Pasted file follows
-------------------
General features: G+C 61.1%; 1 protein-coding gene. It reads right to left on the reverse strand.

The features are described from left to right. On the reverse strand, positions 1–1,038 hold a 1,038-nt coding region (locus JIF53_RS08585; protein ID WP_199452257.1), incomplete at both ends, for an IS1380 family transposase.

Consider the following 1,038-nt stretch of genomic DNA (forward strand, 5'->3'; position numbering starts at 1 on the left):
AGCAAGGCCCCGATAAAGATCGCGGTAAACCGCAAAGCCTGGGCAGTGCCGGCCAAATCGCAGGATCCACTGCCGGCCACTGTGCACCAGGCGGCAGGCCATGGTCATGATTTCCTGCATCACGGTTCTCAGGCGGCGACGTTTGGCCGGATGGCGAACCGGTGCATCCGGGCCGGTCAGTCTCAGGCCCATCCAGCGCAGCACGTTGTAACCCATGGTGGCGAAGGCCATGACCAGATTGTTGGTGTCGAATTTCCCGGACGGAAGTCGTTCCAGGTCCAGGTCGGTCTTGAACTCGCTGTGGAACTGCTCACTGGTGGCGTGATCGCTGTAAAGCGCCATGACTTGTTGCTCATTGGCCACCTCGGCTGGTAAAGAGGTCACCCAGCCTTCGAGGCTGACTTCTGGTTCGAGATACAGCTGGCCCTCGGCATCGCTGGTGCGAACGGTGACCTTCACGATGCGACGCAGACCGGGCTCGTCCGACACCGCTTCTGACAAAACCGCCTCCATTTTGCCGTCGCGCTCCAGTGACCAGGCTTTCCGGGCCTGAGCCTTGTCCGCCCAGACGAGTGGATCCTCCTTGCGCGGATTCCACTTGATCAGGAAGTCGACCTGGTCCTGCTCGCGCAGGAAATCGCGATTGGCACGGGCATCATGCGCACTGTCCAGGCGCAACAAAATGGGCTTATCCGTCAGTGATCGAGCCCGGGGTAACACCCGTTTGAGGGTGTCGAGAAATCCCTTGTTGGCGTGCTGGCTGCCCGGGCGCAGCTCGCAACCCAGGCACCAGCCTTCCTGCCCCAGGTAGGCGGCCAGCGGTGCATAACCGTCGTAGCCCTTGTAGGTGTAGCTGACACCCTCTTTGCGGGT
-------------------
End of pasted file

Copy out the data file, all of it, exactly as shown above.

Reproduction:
General features: G+C 61.1%; 1 protein-coding gene. It reads right to left on the reverse strand.

The features are described from left to right. On the reverse strand, positions 1–1,038 hold a 1,038-nt coding region (locus JIF53_RS08585; protein ID WP_199452257.1), incomplete at both ends, for an IS1380 family transposase.

Consider the following 1,038-nt stretch of genomic DNA (forward strand, 5'->3'; position numbering starts at 1 on the left):
AGCAAGGCCCCGATAAAGATCGCGGTAAACCGCAAAGCCTGGGCAGTGCCGGCCAAATCGCAGGATCCACTGCCGGCCACTGTGCACCAGGCGGCAGGCCATGGTCATGATTTCCTGCATCACGGTTCTCAGGCGGCGACGTTTGGCCGGATGGCGAACCGGTGCATCCGGGCCGGTCAGTCTCAGGCCCATCCAGCGCAGCACGTTGTAACCCATGGTGGCGAAGGCCATGACCAGATTGTTGGTGTCGAATTTCCCGGACGGAAGTCGTTCCAGGTCCAGGTCGGTCTTGAACTCGCTGTGGAACTGCTCACTGGTGGCGTGATCGCTGTAAAGCGCCATGACTTGTTGCTCATTGGCCACCTCGGCTGGTAAAGAGGTCACCCAGCCTTCGAGGCTGACTTCTGGTTCGAGATACAGCTGGCCCTCGGCATCGCTGGTGCGAACGGTGACCTTCACGATGCGACGCAGACCGGGCTCGTCCGACACCGCTTCTGACAAAACCGCCTCCATTTTGCCGTCGCGCTCCAGTGACCAGGCTTTCCGGGCCTGAGCCTTGTCCGCCCAGACGAGTGGATCCTCCTTGCGCGGATTCCACTTGATCAGGAAGTCGACCTGGTCCTGCTCGCGCAGGAAATCGCGATTGGCACGGGCATCATGCGCACTGTCCAGGCGCAACAAAATGGGCTTATCCGTCAGTGATCGAGCCCGGGGTAACACCCGTTTGAGGGTGTCGAGAAATCCCTTGTTGGCGTGCTGGCTGCCCGGGCGCAGCTCGCAACCCAGGCACCAGCCTTCCTGCCCCAGGTAGGCGGCCAGCGGTGCATAACCGTCGTAGCCCTTGTAGGTGTAGCTGACACCCTCTTTGCGGGT